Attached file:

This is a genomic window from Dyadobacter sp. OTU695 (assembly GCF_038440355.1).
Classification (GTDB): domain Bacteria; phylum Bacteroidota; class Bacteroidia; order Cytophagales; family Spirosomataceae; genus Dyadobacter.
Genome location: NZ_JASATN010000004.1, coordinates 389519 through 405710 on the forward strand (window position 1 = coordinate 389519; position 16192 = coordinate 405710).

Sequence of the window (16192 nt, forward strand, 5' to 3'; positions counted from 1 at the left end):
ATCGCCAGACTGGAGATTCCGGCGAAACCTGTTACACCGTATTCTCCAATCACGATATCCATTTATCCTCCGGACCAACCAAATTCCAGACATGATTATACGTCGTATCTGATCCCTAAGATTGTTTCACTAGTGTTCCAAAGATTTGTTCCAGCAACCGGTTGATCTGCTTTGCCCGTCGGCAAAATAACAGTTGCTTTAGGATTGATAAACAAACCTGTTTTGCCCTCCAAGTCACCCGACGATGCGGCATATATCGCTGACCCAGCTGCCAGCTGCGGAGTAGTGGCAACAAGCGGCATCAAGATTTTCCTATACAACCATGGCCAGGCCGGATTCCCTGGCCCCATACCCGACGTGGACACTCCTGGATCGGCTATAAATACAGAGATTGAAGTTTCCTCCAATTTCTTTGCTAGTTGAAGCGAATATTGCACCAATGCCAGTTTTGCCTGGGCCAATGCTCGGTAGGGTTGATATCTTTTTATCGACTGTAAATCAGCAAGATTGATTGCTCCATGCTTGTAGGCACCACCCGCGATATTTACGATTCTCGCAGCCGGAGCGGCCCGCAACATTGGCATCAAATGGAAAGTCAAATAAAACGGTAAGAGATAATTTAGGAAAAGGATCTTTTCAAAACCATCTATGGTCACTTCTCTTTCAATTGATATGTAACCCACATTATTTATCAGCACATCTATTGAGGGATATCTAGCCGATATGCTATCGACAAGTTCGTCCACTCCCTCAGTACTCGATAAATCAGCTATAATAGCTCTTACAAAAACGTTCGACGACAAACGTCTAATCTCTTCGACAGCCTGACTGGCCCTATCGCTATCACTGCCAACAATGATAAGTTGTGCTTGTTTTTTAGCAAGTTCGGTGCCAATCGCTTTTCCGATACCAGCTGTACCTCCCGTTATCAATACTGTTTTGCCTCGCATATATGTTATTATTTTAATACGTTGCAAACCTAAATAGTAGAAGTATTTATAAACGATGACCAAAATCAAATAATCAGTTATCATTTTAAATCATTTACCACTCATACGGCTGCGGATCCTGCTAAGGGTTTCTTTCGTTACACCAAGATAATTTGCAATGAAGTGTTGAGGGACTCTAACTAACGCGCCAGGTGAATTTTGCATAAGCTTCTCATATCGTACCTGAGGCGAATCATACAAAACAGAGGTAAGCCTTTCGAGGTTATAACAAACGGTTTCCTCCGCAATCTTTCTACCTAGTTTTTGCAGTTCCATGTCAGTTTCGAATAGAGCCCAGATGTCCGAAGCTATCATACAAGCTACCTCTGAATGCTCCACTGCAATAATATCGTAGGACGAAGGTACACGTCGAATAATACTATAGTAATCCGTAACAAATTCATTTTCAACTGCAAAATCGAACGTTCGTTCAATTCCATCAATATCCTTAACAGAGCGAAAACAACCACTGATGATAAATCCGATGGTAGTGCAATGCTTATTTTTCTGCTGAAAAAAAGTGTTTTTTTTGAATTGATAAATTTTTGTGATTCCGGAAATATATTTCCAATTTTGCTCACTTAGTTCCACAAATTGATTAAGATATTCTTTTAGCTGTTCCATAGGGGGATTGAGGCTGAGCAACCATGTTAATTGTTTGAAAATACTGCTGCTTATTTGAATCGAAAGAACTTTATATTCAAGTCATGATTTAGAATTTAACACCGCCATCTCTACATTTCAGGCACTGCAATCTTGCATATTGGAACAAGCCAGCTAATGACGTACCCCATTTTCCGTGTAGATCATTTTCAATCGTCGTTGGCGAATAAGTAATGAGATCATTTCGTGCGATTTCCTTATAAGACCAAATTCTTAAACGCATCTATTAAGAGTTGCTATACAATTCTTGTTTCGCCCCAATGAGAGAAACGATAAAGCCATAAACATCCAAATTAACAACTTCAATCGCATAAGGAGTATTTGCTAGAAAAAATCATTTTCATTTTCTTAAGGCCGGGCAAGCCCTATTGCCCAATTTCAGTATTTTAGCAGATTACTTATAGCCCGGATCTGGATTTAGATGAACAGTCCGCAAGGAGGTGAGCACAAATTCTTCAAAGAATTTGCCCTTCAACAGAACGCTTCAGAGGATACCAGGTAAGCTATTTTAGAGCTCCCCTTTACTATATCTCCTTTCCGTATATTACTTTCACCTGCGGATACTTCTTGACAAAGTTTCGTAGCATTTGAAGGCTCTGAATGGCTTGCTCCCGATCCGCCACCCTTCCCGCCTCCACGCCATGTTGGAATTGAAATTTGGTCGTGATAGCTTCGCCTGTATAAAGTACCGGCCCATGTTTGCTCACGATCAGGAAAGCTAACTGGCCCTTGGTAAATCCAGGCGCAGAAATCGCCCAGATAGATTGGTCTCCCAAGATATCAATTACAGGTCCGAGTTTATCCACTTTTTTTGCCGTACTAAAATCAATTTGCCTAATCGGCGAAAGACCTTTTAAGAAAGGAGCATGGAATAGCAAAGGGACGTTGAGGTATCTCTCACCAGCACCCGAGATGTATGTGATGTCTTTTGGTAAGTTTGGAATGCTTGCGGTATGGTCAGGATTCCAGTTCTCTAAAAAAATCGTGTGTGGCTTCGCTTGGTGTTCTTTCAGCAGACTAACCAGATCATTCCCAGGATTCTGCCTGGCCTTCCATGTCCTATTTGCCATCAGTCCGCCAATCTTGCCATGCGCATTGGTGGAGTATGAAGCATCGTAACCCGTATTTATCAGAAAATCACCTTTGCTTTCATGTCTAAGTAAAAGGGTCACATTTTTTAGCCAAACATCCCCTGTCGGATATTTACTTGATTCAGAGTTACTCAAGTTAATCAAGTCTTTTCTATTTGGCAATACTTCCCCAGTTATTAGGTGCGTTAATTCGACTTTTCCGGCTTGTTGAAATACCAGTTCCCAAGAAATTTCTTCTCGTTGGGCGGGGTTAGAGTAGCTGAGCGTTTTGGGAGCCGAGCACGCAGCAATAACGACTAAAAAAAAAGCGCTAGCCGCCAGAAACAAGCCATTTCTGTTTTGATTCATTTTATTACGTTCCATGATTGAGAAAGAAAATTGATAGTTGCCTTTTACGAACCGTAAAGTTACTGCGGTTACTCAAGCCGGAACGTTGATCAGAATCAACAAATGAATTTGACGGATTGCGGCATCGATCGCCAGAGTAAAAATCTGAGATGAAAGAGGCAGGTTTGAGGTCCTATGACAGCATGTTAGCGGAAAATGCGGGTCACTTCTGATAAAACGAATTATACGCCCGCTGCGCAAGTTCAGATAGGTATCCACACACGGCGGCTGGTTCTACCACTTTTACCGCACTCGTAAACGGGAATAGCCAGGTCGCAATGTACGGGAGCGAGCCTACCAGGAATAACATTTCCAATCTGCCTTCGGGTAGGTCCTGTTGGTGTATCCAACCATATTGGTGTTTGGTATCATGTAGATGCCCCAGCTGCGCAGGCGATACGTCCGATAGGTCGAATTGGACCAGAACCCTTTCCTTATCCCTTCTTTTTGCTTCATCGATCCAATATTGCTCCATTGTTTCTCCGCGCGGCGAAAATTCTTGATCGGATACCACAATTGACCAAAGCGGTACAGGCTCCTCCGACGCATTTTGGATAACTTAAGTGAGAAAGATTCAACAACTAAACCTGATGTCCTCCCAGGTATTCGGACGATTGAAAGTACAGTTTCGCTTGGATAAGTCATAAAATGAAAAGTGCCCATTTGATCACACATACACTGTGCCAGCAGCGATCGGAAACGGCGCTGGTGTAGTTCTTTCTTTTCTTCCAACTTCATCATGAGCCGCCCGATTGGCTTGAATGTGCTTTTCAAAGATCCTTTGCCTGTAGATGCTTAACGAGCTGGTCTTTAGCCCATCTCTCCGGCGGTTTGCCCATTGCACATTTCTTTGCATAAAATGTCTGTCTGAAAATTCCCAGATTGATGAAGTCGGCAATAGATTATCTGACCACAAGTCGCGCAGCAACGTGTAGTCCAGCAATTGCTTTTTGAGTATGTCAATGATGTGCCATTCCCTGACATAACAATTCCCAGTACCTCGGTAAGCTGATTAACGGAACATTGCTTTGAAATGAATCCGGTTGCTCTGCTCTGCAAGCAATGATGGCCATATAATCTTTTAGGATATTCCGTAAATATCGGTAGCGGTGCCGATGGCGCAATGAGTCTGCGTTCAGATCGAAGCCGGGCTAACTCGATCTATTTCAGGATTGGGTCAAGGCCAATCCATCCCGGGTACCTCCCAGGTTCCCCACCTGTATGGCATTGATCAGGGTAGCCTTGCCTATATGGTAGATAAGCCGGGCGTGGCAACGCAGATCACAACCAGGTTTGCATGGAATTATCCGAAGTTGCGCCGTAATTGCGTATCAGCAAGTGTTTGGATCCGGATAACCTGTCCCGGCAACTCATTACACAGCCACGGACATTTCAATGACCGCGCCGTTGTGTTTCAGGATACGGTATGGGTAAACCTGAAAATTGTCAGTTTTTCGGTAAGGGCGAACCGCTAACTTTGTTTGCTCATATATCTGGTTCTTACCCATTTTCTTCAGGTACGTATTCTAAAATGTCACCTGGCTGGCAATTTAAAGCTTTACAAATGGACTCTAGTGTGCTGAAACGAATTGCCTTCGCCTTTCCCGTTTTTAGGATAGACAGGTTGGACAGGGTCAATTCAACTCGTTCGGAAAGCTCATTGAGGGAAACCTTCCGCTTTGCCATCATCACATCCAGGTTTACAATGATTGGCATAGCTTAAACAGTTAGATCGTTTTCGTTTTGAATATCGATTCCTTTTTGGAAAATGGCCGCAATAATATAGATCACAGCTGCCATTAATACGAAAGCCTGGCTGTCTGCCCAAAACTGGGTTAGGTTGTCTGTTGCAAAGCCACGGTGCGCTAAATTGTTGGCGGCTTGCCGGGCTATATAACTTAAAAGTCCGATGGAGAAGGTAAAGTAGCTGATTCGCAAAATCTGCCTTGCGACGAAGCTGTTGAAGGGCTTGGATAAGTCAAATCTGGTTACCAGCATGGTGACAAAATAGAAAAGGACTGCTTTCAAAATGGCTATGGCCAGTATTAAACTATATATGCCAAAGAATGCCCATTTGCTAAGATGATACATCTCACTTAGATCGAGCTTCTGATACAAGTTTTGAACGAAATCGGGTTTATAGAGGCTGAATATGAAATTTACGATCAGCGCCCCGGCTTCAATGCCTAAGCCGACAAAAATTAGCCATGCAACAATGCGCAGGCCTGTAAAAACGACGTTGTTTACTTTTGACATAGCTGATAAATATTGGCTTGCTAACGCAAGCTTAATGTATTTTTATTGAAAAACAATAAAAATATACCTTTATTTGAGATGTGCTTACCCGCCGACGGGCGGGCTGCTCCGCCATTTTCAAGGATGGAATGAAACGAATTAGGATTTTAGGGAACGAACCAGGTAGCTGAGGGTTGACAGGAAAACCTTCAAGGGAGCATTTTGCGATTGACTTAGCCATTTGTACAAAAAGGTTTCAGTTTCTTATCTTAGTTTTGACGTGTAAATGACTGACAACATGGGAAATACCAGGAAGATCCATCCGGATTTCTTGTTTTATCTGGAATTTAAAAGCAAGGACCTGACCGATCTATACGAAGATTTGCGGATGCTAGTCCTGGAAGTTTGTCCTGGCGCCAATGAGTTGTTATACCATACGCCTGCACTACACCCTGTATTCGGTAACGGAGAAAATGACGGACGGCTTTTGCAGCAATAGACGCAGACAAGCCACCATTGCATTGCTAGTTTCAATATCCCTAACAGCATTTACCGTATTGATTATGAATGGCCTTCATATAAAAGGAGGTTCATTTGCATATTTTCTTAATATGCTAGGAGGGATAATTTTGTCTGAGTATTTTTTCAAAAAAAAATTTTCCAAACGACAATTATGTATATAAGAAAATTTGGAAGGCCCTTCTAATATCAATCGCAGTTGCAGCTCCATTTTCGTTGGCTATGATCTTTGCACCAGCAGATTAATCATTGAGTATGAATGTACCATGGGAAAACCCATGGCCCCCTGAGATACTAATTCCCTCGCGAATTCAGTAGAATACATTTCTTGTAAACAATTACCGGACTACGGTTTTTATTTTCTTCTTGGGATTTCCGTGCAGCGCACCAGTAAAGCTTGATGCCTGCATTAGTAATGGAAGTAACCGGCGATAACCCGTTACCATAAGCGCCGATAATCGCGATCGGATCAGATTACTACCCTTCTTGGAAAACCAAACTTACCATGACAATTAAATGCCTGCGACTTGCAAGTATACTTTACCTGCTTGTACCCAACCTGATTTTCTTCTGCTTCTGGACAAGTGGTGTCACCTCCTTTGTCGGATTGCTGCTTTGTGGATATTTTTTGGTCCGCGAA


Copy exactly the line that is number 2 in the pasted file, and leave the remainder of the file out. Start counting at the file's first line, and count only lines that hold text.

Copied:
Classification (GTDB): domain Bacteria; phylum Bacteroidota; class Bacteroidia; order Cytophagales; family Spirosomataceae; genus Dyadobacter.